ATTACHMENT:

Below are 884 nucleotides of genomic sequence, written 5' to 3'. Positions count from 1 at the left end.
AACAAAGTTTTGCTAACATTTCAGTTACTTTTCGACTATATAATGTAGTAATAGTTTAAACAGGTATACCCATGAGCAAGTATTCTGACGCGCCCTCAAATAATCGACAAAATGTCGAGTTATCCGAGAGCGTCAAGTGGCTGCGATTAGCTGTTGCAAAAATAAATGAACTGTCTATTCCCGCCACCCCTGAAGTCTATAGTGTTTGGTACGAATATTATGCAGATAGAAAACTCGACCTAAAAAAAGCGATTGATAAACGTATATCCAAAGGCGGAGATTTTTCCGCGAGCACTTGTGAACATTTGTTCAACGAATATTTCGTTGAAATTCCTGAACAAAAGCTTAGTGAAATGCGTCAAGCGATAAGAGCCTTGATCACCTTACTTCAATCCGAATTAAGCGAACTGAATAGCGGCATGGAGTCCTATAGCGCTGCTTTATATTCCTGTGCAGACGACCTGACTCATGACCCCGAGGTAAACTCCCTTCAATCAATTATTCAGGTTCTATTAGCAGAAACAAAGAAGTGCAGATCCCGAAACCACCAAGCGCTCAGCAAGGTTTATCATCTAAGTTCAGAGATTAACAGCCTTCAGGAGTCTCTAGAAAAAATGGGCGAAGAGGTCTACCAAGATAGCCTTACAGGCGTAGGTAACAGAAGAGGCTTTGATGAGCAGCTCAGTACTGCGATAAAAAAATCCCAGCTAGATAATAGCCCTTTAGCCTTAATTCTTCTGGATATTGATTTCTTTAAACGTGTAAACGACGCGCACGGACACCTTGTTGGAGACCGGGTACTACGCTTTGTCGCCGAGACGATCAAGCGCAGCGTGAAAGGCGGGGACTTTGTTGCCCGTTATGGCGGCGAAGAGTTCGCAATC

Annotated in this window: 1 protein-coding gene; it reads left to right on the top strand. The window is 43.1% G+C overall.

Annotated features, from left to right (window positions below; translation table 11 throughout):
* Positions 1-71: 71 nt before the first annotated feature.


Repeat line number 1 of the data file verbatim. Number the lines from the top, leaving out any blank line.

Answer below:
Below are 884 nucleotides of genomic sequence, written 5' to 3'. Positions count from 1 at the left end.